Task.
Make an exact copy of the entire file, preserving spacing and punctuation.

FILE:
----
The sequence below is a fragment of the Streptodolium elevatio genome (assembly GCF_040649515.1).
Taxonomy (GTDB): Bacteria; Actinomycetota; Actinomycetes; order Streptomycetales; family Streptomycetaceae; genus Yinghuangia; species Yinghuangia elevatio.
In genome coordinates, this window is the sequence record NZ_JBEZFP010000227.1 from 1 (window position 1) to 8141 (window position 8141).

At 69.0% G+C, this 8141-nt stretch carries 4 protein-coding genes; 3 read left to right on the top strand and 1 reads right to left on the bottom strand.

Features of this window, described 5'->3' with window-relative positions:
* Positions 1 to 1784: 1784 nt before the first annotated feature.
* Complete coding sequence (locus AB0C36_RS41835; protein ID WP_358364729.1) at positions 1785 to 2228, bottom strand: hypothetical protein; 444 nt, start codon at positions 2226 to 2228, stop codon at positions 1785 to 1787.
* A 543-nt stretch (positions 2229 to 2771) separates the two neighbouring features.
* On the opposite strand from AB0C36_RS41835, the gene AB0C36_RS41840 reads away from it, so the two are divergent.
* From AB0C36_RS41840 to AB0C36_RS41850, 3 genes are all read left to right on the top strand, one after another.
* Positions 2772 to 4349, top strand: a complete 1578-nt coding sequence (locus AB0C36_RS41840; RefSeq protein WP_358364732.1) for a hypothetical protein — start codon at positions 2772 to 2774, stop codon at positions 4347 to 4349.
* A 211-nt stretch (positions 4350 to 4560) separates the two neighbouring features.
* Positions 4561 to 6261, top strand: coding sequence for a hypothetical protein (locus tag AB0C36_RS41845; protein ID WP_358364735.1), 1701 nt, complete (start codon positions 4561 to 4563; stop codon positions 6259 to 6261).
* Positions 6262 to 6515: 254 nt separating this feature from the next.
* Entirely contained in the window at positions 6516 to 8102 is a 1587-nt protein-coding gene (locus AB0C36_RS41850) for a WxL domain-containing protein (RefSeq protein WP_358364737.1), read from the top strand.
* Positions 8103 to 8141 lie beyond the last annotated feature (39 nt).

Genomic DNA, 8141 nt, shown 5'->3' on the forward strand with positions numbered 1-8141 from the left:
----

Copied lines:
The sequence below is a fragment of the Streptodolium elevatio genome (assembly GCF_040649515.1).
Taxonomy (GTDB): Bacteria; Actinomycetota; Actinomycetes; order Streptomycetales; family Streptomycetaceae; genus Yinghuangia; species Yinghuangia elevatio.
In genome coordinates, this window is the sequence record NZ_JBEZFP010000227.1 from 1 (window position 1) to 8141 (window position 8141).

At 69.0% G+C, this 8141-nt stretch carries 4 protein-coding genes; 3 read left to right on the top strand and 1 reads right to left on the bottom strand.

Features of this window, described 5'->3' with window-relative positions:
* Positions 1 to 1784: 1784 nt before the first annotated feature.
* Complete coding sequence (locus AB0C36_RS41835; protein ID WP_358364729.1) at positions 1785 to 2228, bottom strand: hypothetical protein; 444 nt, start codon at positions 2226 to 2228, stop codon at positions 1785 to 1787.
* A 543-nt stretch (positions 2229 to 2771) separates the two neighbouring features.
* On the opposite strand from AB0C36_RS41835, the gene AB0C36_RS41840 reads away from it, so the two are divergent.
* From AB0C36_RS41840 to AB0C36_RS41850, 3 genes are all read left to right on the top strand, one after another.
* Positions 2772 to 4349, top strand: a complete 1578-nt coding sequence (locus AB0C36_RS41840; RefSeq protein WP_358364732.1) for a hypothetical protein — start codon at positions 2772 to 2774, stop codon at positions 4347 to 4349.
* A 211-nt stretch (positions 4350 to 4560) separates the two neighbouring features.
* Positions 4561 to 6261, top strand: coding sequence for a hypothetical protein (locus tag AB0C36_RS41845; protein ID WP_358364735.1), 1701 nt, complete (start codon positions 4561 to 4563; stop codon positions 6259 to 6261).
* Positions 6262 to 6515: 254 nt separating this feature from the next.
* Entirely contained in the window at positions 6516 to 8102 is a 1587-nt protein-coding gene (locus AB0C36_RS41850) for a WxL domain-containing protein (RefSeq protein WP_358364737.1), read from the top strand.
* Positions 8103 to 8141 lie beyond the last annotated feature (39 nt).

Genomic DNA, 8141 nt, shown 5'->3' on the forward strand with positions numbered 1-8141 from the left: